In this study, the authors captured common implementation experiences and lessons learned to understand core elements of successful health systems interventions in Ghana, Mozambique, Rwanda, Tanzania, and Zambia. Four major overarching lessons were highlighted. Variety and inclusiveness of concerned key players are necessary to address complex health system issues at all levels. A learning culture that promotes evidence creation and ability to efficiently adapt were key in order to meet changing contextual needs. Inclusion of strong implementation science tools and strategies allowed informed and measured learning processes and efficient dissemination of best practices. Five to seven years was the minimum time frame necessary to effectively implement complex health system strengthening interventions and generate the evidence base needed to advocate for sustainable change for the Population Health Implementation and Training partnership projects.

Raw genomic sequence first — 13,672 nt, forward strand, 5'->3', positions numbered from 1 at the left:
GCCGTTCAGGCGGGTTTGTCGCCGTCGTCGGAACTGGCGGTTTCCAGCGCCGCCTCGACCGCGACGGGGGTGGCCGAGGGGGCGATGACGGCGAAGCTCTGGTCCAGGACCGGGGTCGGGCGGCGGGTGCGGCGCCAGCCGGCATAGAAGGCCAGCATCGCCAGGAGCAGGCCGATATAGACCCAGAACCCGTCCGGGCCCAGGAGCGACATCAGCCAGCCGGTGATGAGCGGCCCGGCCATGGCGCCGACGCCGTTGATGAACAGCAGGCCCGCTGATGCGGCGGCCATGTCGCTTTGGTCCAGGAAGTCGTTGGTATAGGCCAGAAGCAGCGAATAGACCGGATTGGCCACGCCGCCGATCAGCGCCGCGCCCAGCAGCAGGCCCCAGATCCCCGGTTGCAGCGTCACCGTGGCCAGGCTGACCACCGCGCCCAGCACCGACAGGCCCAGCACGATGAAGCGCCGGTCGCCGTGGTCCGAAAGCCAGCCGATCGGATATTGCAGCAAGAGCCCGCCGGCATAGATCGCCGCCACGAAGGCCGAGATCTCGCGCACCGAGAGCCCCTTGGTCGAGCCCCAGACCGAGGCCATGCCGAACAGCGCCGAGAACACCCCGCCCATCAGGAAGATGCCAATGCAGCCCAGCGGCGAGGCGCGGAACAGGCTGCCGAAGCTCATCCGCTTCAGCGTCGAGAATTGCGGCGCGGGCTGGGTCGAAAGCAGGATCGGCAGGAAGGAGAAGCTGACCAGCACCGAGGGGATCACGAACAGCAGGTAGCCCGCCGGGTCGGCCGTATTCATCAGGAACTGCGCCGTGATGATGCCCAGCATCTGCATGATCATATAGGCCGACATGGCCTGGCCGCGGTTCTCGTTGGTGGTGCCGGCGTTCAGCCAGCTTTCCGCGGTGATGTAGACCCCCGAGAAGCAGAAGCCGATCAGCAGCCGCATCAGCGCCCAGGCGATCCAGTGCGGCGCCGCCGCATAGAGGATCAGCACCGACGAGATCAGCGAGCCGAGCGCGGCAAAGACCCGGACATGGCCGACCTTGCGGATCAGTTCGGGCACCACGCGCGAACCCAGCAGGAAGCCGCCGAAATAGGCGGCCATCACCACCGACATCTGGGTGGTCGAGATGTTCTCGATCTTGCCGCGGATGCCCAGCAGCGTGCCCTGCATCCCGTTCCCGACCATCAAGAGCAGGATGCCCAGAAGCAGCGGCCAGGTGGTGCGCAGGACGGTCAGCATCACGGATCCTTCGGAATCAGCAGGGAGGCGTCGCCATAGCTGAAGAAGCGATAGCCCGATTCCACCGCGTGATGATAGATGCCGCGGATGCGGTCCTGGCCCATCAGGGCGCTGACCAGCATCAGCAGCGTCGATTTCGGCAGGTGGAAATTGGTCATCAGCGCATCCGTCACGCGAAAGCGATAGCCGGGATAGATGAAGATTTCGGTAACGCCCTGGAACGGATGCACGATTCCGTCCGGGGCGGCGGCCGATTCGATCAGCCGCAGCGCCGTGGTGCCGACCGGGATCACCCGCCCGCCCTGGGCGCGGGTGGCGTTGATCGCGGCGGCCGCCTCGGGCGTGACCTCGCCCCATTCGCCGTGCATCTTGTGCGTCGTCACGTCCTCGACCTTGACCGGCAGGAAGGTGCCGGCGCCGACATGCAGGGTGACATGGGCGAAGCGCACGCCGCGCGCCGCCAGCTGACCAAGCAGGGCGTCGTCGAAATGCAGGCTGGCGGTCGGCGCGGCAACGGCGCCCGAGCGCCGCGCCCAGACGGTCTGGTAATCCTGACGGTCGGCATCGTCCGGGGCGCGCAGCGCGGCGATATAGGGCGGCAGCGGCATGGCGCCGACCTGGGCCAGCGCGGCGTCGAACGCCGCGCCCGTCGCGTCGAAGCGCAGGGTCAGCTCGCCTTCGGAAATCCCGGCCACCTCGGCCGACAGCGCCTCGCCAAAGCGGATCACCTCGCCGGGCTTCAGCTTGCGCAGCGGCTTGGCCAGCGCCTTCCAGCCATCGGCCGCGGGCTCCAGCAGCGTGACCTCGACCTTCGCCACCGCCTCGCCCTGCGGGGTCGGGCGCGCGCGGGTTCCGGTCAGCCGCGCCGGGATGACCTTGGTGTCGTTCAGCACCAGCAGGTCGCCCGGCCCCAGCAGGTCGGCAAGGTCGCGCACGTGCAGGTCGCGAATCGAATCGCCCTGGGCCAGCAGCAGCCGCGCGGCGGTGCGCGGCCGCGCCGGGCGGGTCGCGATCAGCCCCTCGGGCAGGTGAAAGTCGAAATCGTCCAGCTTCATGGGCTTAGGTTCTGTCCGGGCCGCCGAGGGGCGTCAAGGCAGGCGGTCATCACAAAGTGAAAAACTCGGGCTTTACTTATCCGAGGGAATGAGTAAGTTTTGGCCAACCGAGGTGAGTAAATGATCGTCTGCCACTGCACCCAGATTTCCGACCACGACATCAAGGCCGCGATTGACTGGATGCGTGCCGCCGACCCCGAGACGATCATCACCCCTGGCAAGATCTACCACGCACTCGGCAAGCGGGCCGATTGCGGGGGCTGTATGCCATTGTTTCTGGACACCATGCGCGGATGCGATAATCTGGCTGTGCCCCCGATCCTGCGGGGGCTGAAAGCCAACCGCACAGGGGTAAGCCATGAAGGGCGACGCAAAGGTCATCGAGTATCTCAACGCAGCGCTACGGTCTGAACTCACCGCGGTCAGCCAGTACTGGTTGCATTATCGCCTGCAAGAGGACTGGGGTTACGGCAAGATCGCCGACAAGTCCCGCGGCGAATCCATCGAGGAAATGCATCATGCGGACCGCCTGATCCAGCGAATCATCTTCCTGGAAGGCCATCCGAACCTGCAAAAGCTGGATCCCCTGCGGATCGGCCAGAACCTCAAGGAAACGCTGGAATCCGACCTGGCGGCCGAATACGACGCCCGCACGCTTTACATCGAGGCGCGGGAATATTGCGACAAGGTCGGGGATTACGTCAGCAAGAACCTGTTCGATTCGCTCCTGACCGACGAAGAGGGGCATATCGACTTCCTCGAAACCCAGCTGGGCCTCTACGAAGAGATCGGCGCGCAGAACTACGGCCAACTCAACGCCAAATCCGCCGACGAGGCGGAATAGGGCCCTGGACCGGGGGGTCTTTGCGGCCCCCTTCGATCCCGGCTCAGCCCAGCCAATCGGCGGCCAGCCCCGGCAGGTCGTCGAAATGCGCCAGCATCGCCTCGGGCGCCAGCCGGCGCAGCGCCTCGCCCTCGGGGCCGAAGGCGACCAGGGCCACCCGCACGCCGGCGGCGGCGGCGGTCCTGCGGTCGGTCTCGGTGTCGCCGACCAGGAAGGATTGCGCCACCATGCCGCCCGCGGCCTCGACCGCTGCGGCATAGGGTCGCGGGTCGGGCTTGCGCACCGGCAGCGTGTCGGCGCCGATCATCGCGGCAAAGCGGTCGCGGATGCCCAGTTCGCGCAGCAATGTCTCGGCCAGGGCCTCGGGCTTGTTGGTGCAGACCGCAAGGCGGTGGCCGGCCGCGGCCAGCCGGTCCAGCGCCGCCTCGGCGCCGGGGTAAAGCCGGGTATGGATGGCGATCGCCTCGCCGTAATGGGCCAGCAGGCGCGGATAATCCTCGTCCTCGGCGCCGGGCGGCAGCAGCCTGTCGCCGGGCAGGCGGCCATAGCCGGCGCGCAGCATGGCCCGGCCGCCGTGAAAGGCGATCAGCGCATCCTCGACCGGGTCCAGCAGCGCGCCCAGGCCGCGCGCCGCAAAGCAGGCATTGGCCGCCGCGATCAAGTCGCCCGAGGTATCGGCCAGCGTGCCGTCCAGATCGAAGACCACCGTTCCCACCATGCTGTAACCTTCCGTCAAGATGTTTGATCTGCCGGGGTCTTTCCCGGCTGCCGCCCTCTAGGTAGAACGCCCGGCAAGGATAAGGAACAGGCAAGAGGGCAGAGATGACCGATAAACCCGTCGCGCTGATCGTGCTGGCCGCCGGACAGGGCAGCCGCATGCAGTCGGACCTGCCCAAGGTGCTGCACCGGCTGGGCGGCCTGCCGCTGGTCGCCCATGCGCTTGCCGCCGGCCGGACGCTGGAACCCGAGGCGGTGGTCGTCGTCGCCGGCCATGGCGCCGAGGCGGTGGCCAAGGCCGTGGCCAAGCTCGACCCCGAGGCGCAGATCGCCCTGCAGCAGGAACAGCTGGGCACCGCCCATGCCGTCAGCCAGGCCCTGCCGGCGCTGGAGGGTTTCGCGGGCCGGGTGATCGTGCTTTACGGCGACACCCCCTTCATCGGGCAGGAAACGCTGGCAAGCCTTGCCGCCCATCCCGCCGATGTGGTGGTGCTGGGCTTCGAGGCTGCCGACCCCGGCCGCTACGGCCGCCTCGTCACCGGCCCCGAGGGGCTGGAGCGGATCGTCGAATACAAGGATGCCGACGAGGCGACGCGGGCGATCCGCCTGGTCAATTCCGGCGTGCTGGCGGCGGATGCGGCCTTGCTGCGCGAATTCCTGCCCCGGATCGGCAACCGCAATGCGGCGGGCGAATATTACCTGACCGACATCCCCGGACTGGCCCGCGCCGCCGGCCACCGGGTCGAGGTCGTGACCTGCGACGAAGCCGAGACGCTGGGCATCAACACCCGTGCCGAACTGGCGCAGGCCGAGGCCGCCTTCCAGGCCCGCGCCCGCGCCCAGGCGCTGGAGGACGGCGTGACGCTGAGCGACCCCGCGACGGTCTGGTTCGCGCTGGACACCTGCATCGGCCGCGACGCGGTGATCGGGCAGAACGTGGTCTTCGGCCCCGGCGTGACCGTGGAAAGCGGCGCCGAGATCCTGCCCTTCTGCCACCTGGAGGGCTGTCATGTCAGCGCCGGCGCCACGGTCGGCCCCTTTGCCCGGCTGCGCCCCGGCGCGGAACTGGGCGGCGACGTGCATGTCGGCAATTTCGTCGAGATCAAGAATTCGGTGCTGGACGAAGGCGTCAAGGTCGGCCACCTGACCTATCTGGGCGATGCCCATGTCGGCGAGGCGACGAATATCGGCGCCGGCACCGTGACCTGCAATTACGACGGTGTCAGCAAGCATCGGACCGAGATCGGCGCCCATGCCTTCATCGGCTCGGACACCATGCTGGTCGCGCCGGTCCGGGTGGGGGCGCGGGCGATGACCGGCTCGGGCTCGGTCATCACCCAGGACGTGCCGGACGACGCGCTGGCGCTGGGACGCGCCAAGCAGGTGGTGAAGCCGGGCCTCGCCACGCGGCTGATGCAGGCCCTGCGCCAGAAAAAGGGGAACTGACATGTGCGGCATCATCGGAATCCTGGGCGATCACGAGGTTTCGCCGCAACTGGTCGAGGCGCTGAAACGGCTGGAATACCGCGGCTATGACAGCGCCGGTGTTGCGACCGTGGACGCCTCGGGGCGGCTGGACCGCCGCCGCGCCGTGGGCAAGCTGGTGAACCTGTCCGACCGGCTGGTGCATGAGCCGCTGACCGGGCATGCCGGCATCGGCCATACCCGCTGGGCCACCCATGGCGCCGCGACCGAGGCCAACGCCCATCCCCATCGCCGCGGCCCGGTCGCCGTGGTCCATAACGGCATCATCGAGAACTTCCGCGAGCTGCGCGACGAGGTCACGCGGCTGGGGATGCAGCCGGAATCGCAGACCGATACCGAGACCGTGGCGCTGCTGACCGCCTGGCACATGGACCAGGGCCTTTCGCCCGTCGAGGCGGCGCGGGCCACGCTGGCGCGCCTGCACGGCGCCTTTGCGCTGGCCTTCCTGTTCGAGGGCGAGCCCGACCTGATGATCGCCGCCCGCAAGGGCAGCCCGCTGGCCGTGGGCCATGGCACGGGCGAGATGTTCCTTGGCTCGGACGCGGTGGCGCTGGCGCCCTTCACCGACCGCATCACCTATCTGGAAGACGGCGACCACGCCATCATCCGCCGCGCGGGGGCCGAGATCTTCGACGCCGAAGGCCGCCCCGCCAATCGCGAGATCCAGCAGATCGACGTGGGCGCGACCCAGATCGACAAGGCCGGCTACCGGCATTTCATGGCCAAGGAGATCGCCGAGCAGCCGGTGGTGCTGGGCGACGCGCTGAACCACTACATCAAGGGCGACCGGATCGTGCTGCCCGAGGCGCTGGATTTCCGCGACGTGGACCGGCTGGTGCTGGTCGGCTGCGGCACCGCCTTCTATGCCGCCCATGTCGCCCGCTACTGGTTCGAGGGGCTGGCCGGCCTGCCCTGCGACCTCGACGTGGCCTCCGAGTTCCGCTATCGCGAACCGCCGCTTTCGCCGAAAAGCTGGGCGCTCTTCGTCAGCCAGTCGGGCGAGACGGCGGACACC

Equitable health services